In his conversations with Jim Woodside, Ted recalled the Healey design as being far more along the lines of the Mills 1.3 than the subsequent AMCO .87 model. However, the illustrations in Mike Clanford's "A-Z" model engine book reveal a very obvious similarity between the Midge and the AMCO .87. Moreover, the illustrated 0.5 cc replica of the Healy Midge was made by Derek Collin from an actual example of the Healy engine plus some associated drawings, and this fine replica amply confirms the similarity to the AMCO. The Midge had the same mounting hole spacing as the AMCO and as the Ace 0.5 cc for that matter—the three engines were interchangeable in the same model.

The pre-release inventory build-up of the AMCO .87 commenced in around May of 1947. The initial production engines reportedly had only three stiffening webs on the main bearing as opposed to the later four and also had minimal bracing for the engine mounting lugs. Otherwise, they were apparently very similar to the well-known Mk I version of the AMCO .87 with its four main bearing webs and prominent webs on the mounting lugs.

At this point a major problem reared its ugly head—it was quickly found that the engines would not run! A bit of a problem for a new product that was soon to be launched into a very competitive market! The components were apparently manufactured to a given dimensional specification rather than being individually fitted to model diesel standards and as a result, most of the pistons were way too loose.

Clearly the company had to take some drastic action if the engine was to be launched upon the market! They could of course have taken the easy way out and simply thrown in the towel, returning to the other work which still occupied the majority of their resources. Fortunately, however, they chose to deal with the problem rather than run away from it by bringing in outside help to sort out their model engine production problems.

Accordingly, an advertisement was placed in a trade magazine seeking an individual with an engineering background who was knowledgeable about model engines. This advertisement was brought to the attention of 25 year-old Ted Martin who immediately jumped at the chance. A real turning point for all concerned, ourselves included.

Ted Martin and the AMCO Years

Speaking to Jim Woodside many years later, Ted retained a clear recollection of the circumstances surrounding his first meeting with his future employers. He responded to their advertisement and a meeting was arranged at the Regent Palace Hotel in London—a very swanky location indeed. Since neither party knew the other, some form of recognition arrangement was required. It was agreed that Ted would arrive for the meeting carrying a copy of "Aeromodeller" magazine and wearing a tie with a wheel motif—all very Eric Ambler!

The recognition strategy was effective and the meeting took place as arranged. Ted became an employee of the Anchor Motor Co and beyond doubt, his previous model engine design experience with the Stentor helped him to achieve this happy outcome. His new situation naturally required him to relocate to Chester, which he did in mid 1947.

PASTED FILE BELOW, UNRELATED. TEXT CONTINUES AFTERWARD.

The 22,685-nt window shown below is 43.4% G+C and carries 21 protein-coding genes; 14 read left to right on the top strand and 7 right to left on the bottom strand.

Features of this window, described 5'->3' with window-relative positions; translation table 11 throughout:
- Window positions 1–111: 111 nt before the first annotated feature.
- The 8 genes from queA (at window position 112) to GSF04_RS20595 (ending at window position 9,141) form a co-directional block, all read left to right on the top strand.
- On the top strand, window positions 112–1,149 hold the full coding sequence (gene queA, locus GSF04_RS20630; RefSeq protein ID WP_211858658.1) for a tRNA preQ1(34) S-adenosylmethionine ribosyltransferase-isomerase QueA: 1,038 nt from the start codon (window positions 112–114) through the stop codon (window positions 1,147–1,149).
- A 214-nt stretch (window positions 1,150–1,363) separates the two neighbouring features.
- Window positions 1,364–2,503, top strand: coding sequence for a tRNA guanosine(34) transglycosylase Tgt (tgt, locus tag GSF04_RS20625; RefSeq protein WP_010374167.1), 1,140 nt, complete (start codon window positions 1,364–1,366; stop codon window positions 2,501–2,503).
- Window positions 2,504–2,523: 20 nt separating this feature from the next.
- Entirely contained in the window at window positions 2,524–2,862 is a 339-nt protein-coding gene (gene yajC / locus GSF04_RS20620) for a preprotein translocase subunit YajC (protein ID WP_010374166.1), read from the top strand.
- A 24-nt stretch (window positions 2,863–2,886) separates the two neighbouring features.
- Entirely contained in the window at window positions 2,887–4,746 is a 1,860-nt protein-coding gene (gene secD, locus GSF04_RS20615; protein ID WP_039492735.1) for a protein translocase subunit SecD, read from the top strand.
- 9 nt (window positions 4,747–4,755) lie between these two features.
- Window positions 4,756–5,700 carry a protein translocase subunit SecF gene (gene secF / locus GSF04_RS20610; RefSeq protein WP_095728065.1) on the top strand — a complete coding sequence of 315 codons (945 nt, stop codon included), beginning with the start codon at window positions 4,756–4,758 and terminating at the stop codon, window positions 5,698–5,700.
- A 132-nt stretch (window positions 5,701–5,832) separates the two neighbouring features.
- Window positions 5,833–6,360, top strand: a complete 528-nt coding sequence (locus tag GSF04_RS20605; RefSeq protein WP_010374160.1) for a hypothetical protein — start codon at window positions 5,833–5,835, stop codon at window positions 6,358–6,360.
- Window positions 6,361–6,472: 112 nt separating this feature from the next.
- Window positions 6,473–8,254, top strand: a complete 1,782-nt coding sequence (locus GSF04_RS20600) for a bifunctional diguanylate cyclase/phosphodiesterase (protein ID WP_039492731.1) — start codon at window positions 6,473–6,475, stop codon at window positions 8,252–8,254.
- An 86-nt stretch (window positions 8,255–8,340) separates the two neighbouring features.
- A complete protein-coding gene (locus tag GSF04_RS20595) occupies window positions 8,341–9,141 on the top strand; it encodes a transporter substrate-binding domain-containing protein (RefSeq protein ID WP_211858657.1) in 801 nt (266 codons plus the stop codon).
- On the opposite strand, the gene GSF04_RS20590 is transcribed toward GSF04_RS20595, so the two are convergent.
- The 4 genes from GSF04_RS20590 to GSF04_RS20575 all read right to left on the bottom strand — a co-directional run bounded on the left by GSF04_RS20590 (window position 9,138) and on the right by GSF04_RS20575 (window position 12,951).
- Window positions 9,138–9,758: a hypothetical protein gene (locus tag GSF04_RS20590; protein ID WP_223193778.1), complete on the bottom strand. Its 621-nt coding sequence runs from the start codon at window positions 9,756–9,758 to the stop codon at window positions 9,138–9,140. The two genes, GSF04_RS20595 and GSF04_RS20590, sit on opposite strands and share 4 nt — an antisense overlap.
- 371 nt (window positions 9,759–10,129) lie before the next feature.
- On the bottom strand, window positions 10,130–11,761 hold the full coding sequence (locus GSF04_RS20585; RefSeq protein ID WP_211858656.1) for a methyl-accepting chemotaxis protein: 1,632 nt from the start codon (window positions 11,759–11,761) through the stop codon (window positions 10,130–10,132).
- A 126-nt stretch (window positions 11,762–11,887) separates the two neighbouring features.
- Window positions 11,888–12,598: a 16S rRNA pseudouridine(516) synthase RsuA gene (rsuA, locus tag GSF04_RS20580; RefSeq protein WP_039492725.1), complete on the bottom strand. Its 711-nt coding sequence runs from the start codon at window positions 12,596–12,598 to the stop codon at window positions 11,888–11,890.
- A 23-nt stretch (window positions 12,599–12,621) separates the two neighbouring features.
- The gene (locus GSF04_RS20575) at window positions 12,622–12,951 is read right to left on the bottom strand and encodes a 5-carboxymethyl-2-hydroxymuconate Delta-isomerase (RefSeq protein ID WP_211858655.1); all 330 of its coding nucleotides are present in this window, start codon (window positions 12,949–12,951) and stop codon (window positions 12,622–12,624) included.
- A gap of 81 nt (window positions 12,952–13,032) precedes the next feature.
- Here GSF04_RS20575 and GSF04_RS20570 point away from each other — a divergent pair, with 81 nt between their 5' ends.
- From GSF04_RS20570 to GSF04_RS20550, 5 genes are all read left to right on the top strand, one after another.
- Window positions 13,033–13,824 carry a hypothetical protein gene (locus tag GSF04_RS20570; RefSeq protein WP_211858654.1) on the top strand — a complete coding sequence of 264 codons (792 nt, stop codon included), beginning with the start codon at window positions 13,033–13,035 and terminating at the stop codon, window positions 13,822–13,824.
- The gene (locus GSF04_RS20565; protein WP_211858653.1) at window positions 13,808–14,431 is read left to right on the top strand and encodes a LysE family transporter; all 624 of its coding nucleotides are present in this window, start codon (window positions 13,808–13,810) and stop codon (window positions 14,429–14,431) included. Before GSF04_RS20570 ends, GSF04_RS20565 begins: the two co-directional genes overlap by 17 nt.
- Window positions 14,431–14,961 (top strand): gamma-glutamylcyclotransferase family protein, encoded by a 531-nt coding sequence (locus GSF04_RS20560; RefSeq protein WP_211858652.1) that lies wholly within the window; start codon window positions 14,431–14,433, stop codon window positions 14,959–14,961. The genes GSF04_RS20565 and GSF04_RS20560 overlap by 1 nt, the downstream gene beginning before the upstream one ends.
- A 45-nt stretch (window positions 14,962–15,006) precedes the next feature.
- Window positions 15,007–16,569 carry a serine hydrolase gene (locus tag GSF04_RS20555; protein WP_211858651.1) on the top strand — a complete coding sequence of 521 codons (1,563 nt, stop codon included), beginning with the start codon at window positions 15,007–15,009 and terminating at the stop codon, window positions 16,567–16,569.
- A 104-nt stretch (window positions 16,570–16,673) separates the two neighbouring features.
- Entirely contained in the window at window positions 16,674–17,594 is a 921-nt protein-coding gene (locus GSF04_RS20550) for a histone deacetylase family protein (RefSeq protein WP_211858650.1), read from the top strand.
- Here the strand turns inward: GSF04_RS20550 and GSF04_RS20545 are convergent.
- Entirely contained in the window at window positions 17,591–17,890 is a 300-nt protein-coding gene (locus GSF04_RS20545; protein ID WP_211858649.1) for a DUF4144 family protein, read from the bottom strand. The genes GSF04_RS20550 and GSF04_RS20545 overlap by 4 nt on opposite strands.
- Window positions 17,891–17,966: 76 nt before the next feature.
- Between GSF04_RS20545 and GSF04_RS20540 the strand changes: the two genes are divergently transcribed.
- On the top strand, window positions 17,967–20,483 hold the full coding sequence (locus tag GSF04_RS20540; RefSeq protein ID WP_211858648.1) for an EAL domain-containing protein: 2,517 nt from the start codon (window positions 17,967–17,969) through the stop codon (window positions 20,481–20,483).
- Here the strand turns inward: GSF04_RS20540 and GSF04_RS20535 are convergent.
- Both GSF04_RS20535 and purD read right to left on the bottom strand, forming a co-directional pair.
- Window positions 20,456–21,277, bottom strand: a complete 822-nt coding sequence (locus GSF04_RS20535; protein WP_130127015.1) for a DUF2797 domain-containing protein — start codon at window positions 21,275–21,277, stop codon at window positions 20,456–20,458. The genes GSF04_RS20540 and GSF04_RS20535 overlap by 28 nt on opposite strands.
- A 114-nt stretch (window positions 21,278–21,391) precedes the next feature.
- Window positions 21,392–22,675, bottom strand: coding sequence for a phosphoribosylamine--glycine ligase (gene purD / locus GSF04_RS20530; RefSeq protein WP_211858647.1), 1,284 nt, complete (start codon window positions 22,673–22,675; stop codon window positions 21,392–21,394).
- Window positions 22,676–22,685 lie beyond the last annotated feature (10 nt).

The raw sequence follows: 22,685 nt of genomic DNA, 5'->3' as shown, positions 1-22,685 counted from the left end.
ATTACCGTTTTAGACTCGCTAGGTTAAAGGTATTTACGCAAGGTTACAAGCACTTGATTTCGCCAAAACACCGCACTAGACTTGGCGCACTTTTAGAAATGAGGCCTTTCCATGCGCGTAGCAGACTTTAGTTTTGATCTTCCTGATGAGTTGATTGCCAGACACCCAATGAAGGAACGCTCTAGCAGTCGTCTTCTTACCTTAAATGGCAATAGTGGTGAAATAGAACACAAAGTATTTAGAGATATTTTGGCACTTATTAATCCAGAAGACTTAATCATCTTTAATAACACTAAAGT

As explained earler, Ted found that upon arrival in Chester, the machine tooling available for the manufacture of the engines was in excellent condition. He also found bins of very well-made components which were unfortunately not matched and didn't fit. The workers were evidently very competent machinists but not surprisingly, had no idea about what constituted the correct fit for a model diesel piston/cylinder set, the fitting technique for model engine pistons, nor of the correct use of the hone and lap to achieve the required fit between two matched components!

So Ted's first task was to train the workforce in the correct fits and finishes for model diesel components plus the appropriate techniques for achieving the desired results. He clearly taught them well, because subsequent AMCO engines were fitted to very high standards. At the same time, he designed the changes to the crankcase casting described earlier to increase the strength of that component.

As a result of Ted's efforts, the company was soon turning out the AMCO .87 to a very acceptable standard and the engine was officially launched upon the marketplace in August of 1947, only a few months later than originally planned. However, this did not immediately translate into the expected sales volumes of the new model. Chester was far removed from the major marketing centre of London, so most sales had to be consummated through the receipt of orders from distant locations. Ted recalled that there was still something of a hangover from the war in terms of consumer expectations—the theory was that if you ordered 50 items, you might get two! Coupled with the engine's relatively high price of 4 guineas (a "guinea" was a quaint way of saying one pound and one shilling; £1/1s/0d), this rather pessimistic consumer viewpoint tended to discourage orders to a significant extent—people preferred to buy what was available locally rather than place orders to remote locations which they believed might not be fulfilled. This of course explains the existence at this time of many low-production engines which were mainly sold locally—the Healy, Foursome, Kalper, MEC, Milford, Clan, and MS (Newcastle) engines come immediately to mind.